Whether or not you are there as a tourist, visiting friends or families; there are lots of things to do to resonate with canvases of natural settings. While doing nothing is not a bad way to take in the tranquilizing beauty; exploring other parts of the Island will make your stay more fulfilling. For me and many like-minded Island visitors, it’s the vibrant food and wine scene that calls us there. The Slow Food movement and the Farm to Table initiatives are only some of the concepts that Vancouver Island has progressed soundly. Local farmers, artisan cheese makers and specialty food producers have no doubt been one of the top reasons foodies cross the strait.  Do not forget about the wines and wineries there! Go to Cowichan and you know what I am talking about.

#3 - vines

Island wineries do not take a back seat to those in Fraser Valley and Okanagan anymore at all. The total acreage of vineyards might not compare to the Okanagan but the quality is definitely on the upswing. Some plantings on the island dates back to the seventies so wineries have been able to work out the kinks to make the necessary improvements. So what’s the verdict?

Located in Duncan in Cowichan Valley, the Blue Grouse Winery has vineyard operation dating back to 1977. Current owner the Bruner Family shifted in 2012. They did not come from the farming industry but their love and passion of wine, their adoration of the majestic landscaped Cowichan, along with their determination and full-swing dedication in making great wines are solid foundations to build on. “Old Island vines, new classic wines” is the vision and description of this 45- acre winery. The site currently has 7 acres of vineyard in operation. Winemaker Bailey Williamson is a local British Columbian who grew up in Burnaby. He moved to Victoria in 1993 and began pursuing a serious career in the food and wine industry. His wine-making path started with entry-level jobs at several wineries. Bailey was the assistant winemaker at Road 13 Vineyards before coming over to Blue Grouse as the winemaker.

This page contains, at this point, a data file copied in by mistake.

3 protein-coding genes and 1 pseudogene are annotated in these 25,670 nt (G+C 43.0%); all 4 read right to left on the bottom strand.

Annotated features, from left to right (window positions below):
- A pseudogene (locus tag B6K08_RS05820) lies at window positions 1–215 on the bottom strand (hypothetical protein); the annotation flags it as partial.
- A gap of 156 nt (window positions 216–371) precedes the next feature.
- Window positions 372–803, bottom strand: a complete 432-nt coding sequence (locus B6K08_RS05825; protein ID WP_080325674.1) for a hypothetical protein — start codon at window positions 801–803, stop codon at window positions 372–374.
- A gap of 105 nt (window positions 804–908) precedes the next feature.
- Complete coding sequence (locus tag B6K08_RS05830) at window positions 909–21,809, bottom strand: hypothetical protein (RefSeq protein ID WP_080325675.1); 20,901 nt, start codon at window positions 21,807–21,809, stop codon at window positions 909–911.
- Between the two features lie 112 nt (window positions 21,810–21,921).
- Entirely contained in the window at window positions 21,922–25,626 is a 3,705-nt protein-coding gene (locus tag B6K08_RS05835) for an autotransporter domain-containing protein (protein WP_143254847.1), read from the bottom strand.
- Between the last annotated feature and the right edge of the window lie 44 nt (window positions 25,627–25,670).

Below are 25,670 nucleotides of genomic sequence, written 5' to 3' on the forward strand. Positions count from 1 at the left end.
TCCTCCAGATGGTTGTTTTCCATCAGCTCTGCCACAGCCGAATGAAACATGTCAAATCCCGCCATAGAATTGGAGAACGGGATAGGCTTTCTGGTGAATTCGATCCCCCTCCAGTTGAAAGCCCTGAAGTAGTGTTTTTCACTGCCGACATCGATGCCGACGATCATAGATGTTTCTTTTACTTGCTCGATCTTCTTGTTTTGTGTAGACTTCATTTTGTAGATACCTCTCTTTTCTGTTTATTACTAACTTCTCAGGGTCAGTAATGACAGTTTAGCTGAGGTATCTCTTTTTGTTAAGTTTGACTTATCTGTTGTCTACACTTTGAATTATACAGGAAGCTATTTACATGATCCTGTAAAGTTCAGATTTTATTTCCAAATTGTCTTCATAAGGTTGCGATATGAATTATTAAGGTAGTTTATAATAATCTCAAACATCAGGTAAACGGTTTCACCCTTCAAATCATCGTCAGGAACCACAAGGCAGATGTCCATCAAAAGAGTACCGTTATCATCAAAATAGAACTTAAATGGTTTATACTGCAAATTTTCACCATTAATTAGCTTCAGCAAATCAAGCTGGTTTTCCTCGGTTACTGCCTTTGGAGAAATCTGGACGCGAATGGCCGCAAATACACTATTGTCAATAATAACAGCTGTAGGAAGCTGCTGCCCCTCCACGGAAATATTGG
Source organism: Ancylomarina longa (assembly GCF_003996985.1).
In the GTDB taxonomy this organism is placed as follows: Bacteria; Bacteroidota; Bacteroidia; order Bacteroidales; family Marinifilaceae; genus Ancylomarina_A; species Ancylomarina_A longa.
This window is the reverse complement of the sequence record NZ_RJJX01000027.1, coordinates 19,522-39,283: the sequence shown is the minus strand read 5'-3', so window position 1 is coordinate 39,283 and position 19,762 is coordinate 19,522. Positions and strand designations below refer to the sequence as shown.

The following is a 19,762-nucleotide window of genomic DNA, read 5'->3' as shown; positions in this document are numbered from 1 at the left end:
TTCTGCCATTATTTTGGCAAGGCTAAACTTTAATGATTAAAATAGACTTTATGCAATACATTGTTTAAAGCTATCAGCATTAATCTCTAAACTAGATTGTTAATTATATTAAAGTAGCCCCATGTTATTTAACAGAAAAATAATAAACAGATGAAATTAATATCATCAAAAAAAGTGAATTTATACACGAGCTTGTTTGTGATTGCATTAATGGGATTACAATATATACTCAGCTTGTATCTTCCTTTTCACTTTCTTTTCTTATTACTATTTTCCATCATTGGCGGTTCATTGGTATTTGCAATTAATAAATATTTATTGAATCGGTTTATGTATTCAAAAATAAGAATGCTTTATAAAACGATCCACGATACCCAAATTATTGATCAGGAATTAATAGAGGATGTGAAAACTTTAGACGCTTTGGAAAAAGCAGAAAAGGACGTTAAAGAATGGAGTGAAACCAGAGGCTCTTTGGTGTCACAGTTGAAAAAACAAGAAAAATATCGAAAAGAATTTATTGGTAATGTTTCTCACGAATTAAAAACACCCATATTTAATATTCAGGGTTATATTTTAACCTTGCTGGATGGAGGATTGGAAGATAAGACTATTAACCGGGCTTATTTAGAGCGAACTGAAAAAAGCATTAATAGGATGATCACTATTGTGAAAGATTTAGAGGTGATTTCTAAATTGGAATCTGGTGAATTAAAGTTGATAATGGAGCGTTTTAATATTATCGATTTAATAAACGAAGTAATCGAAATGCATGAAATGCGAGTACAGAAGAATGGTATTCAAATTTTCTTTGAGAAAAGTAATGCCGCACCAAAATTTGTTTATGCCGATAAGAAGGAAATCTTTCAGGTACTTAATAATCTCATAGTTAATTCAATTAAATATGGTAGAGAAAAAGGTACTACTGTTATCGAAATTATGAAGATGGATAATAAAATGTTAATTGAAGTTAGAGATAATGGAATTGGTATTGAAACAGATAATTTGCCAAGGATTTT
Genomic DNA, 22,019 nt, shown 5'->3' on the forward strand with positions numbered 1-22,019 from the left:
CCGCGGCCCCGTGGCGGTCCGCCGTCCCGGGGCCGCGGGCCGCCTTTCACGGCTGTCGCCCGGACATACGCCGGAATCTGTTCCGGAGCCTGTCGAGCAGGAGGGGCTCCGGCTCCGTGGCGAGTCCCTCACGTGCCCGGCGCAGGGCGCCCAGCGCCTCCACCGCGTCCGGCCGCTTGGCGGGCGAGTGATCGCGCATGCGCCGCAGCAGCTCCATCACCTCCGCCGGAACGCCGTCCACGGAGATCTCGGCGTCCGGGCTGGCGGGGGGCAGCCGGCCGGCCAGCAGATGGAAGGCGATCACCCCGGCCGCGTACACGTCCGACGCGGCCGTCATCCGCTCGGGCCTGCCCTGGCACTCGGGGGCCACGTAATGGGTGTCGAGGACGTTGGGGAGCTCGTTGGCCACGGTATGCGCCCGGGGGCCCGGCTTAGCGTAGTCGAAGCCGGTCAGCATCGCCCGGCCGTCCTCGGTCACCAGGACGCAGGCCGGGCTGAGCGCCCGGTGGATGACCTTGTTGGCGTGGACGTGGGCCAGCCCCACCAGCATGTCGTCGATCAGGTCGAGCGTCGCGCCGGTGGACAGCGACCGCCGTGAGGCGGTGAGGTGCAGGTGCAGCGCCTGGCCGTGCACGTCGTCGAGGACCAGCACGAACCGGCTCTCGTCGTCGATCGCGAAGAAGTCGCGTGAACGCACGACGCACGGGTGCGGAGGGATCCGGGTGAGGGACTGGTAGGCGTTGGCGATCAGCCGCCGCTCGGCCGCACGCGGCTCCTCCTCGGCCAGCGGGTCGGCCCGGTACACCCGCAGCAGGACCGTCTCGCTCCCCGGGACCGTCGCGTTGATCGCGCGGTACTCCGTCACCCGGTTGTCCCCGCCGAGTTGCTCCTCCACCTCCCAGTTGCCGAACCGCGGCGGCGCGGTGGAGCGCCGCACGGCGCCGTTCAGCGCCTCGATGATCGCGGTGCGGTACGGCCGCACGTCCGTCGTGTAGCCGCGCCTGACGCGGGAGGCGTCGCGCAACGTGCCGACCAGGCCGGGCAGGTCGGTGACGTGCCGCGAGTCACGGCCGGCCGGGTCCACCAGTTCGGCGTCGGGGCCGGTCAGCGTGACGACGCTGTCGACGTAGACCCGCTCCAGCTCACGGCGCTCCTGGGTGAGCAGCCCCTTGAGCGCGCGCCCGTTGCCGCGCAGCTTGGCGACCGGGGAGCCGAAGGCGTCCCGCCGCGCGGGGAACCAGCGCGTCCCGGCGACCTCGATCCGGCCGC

Tasting notes:

2013 Pinot Gris – I like the freshness and fruity note of this Pinot Gris. 100% harvest from Cowichan Valley, the green apple, Asian pear and hints of pomero aroma is enticing and the juicy finish refreshing. A bit on the lighter side, this wine is no doubt versatile enough for a variety of Asian appetizers such as cold plates, warm salad and crunchy tempura.

Blue Grouse 2013 Estate Pinot Gris & Estate Orgega2012 Quill Red – A blend of 47% Cabernet Foch, 21% Marchel Foch, 21% Merlot and 11% Cabernet Libre sourced from both the Cowichan Valley vineyards and Okanagan vineyards. This red is barrel aged which provided the smoothness and smokiness for a medium bodied finish that is fun to drink. Easy enough for sipping on its own, but with enough substance and character to pair with Antipasto as appetizer, Tomato-based pasta, wok-fried roots and squash, baked pork chops and ribs.

Quill 2012 red

2012 Pinot Noir – 100% Pinot Noir grapes from the Cowichan Valley. Plum and cherry made up the predominant aroma laced with soft tannins and a lingering finish. Enjoy it with roasted lambs, beef stews and braised ox-tails. This nicely-done Pinot expresses the terroir of the Island wine region fully.

By the look of things and their wines, the future is promising for Blue Grouse whose acres of land are suitable for planting selected qualitative grapes. They have the capacity and strong potential to increase the vineyard acreage, which will surely raise the over all profile of Vancouver Islands as a prominent wine region in Western Canada.